Now, back to the example. In the table view data source, I can use those enumerationss to greatly increase the safety of my code. First, I can return the raw value of the section's count for the number of sections (instead of a hard-coded number):

override func numberOfSections(in tableView: UITableView) -> Int {
    return Sections.count.rawValue
}

Then I can initialize the section enumeration based on the passed in integer to figure out the correct number of rows:

override func tableView(_ tableView: UITableView, numberOfRowsInSection section: Int) -> Int {
    switch Sections(rawValue: section)! {
    case .count:
        fatalError()
    case .contact:
        return ContactSection.count.rawValue
    case .info:
        return InfoSection.count.rawValue
    }
}

Again I use the raw value of each of the sections' count for the number of rows.

Lastly, I can nest the switches in the "cell for row" method:

override func tableView(_ tableView: UITableView, cellForRowAt indexPath: IndexPath) -> UITableViewCell {
    let cell = tableView.dequeueReusableCell(withIdentifier: Identifiers.Default.rawValue)
        ?? UITableViewCell(style: .value1, reuseIdentifier: Identifiers.Default.rawValue)

    switch Section(rawValue: indexPath.section)! {
    case .count:
        fatalError()
    case .contact:
        switch ContactSection(rawValue: indexPath.row)! {
        case .count:
            fatalError()
        case .feedback:
            // Configure Cell
        case .featureRequest:
            // Configure Cell
        case .bug:
            // Configure Cell
        }
    case .info:
        switch InfoSections(rawValue: indexPath.row)! {
        case .count:
            fatalError()
        case .about:
            // Configure Cell
        }
    }

    return cell
}

The only thing you need to be careful of is using the correct enumeration for each of the sections (same goes for the "number of rows" method).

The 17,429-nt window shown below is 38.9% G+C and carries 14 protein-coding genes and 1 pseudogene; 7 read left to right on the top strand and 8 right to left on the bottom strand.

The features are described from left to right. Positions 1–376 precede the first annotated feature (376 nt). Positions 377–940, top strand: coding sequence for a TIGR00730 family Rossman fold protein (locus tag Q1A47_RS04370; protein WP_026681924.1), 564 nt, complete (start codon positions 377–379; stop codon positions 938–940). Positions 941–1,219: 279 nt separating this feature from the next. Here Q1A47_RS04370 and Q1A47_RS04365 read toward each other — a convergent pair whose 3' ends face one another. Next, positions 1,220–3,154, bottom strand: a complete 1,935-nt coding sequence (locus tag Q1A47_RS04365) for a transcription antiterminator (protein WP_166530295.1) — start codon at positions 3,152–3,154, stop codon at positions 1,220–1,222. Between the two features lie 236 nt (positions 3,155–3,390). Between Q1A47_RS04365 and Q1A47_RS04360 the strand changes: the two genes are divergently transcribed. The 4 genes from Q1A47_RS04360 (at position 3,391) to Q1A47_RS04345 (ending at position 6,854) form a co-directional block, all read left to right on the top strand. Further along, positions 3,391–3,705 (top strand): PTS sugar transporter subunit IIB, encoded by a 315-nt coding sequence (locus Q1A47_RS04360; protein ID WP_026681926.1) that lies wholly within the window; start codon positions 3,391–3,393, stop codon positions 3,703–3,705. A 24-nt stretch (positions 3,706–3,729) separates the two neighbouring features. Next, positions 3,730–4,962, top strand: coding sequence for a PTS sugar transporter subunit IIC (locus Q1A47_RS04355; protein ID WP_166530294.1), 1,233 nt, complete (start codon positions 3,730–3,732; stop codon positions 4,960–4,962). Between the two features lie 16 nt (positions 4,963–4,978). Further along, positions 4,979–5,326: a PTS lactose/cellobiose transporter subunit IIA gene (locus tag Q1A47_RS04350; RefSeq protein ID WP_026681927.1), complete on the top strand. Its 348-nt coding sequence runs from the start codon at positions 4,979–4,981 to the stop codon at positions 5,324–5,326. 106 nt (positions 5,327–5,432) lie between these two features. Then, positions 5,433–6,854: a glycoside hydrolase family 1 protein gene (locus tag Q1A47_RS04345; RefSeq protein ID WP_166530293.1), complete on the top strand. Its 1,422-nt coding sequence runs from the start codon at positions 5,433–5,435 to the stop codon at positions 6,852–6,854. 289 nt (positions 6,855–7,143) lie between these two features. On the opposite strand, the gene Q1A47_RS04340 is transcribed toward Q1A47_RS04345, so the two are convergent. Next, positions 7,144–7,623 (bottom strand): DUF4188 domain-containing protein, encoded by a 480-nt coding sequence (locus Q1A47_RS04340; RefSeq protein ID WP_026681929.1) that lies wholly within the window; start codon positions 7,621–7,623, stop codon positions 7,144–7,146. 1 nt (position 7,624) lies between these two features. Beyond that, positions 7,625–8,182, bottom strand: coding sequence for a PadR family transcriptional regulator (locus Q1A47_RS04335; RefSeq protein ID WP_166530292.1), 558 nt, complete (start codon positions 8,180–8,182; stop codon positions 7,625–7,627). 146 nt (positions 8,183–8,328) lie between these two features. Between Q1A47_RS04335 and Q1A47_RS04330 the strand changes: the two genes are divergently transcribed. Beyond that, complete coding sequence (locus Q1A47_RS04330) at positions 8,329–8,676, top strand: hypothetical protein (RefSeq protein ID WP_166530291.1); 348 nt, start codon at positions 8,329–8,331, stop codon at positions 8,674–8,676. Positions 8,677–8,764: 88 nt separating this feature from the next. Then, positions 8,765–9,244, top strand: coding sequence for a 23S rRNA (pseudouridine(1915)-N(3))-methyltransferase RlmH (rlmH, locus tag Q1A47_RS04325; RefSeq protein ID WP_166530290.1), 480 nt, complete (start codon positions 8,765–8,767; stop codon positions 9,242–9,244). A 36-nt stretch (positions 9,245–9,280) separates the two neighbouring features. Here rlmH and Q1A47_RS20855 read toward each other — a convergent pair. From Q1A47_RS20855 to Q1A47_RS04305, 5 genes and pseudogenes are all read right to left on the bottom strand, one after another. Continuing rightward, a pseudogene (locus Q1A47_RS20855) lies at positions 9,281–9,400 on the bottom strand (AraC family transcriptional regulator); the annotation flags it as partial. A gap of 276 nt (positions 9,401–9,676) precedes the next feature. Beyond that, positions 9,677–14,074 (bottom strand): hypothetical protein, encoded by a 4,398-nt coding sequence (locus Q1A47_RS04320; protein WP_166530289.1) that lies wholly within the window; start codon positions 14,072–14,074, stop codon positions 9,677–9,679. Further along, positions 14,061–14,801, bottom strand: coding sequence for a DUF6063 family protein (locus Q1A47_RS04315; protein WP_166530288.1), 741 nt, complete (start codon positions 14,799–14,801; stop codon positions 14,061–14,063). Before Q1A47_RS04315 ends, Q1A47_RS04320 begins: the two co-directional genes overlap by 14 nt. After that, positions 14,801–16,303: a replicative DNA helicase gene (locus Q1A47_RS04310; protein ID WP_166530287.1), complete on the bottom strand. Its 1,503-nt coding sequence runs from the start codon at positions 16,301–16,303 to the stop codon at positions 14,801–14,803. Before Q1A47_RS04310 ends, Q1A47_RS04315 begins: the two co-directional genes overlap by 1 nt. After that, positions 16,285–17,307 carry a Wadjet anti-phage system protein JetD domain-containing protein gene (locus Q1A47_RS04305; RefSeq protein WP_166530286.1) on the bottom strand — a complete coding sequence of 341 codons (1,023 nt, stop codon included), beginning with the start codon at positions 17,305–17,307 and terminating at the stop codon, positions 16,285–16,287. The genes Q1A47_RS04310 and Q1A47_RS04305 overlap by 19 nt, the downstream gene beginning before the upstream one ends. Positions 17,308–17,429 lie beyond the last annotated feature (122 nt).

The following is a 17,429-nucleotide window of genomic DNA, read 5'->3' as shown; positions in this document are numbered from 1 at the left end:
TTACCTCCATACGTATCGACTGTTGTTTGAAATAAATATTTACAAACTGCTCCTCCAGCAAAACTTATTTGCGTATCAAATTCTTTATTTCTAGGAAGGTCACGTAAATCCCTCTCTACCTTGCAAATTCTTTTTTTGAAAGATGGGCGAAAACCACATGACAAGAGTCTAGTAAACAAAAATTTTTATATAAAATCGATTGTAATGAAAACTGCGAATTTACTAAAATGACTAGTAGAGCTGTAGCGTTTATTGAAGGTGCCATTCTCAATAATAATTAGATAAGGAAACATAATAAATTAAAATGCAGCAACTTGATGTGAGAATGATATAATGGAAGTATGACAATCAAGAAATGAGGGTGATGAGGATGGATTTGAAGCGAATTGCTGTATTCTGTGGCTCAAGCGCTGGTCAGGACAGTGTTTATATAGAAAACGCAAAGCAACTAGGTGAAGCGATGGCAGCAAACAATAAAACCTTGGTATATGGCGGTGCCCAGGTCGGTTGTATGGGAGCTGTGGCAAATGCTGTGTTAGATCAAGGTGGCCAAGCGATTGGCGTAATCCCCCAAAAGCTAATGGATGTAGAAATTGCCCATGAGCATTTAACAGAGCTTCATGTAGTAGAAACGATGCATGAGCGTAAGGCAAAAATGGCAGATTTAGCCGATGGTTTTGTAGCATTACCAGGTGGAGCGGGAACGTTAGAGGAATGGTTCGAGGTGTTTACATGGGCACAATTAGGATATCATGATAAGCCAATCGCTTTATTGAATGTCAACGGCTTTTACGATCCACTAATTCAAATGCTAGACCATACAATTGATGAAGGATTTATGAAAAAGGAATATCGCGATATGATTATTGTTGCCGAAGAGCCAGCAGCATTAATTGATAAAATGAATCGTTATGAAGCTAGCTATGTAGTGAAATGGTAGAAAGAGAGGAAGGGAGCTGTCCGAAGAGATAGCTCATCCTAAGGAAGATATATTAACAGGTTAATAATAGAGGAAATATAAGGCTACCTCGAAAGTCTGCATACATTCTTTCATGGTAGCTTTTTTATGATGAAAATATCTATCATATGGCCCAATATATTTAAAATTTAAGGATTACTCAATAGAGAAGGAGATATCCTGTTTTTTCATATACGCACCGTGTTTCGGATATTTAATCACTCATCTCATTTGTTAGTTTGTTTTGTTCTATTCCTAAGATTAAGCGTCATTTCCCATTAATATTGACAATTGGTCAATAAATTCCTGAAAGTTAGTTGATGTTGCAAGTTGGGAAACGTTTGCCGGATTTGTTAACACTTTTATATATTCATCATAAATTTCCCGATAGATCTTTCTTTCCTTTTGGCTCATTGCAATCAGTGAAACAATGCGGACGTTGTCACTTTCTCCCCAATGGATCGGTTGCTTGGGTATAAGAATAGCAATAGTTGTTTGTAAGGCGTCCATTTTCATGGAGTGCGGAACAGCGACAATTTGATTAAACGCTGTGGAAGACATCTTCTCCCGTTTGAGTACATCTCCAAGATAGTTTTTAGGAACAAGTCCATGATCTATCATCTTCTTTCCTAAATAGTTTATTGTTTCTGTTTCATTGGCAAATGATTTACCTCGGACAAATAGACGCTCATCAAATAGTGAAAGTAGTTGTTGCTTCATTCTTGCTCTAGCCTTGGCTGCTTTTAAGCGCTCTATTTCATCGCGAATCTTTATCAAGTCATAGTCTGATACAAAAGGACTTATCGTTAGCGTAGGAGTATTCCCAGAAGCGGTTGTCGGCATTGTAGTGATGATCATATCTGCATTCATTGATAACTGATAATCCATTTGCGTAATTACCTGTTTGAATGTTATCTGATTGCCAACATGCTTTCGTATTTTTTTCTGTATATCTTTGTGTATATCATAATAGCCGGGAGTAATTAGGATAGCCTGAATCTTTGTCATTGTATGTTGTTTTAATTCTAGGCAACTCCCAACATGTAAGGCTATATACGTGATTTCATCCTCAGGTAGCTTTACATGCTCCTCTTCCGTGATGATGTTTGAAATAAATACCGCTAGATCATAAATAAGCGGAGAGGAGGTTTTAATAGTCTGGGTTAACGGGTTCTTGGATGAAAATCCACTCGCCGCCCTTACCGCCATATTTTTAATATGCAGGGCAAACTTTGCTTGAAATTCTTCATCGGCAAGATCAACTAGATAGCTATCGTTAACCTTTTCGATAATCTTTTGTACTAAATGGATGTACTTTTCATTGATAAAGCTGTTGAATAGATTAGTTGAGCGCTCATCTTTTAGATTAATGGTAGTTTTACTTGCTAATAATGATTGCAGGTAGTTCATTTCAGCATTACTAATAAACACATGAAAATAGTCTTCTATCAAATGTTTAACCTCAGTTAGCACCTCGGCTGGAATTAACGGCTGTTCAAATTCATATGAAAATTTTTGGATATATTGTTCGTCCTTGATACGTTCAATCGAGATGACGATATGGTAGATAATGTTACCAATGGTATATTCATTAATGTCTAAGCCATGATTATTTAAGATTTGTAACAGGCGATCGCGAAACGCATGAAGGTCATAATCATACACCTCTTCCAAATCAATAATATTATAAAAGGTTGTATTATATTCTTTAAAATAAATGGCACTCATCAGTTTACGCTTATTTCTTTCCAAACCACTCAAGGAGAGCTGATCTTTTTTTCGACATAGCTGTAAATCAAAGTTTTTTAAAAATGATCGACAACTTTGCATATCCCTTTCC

Now you can do all sorts of things very safely. You can reorder rows or even entire sections by simply changing the enumerations around. If you add another section or row, the compiler will instantly tell you every place you need to implement that new item. They also add great clarity to your code compared to using raw values.

You may have also noticed that I used an enumeration for the cell identifier. This is another great place to eliminate the use of an arbitrary string and it is even better than a constant because it enforces an organization of all possible identifiers.

These are just two examples of harnessing enumerations and switches to greatly enhance your code. They are not required to get the job done, but they certainly make for more reliable and maintainable code.

3. Protocol Extensions

Now to the last of the core competencies for effectively using Swift. This is the famous idea of Protocol Oriented Programming. It is definitely more advanced than the previous two topics so I don't expect comprehensive knowledge of the subject. I myself am still always finding new ways to take advantage of protocols. However, you should be familiar with the idea and be able to describe how they can be useful.

I am planing to write a post where I go more in-depth into the subject, but for now you can check out the amazing Apple Developers Conference Talk on it.

Ultimately, you need to realize why the idea of extending protocols is so powerful and how it differs form subclassing. Subclassing really tightly couples all subclasses to their parent subclasses while protocol conformance remains quite loose. It allows easily and unobtrusively adding functionality to many different types all at once in a very targeted way. Being able to harness this will make you a much better Swift developer and it is one of the biggest things that stands out from other common programming languages. If you don't familiarize yourself with this concept, you are leaving a lot of power on the table.

Avoiding Long-term Problems

Now we get to the last two, and most important, competencies relating to how good programmers avoid long-term problems down the road.

4. Value Types v.s. Reference Types

To program safely in Swift, you must understand the difference between value types and reference types. (Obviously you must also know how to create them.) This distinction has many influences on advanced topics like memory managment and performance, but it also greatly influences how we need to reason about our code. It is something you should always be thinking about first when creating a new type.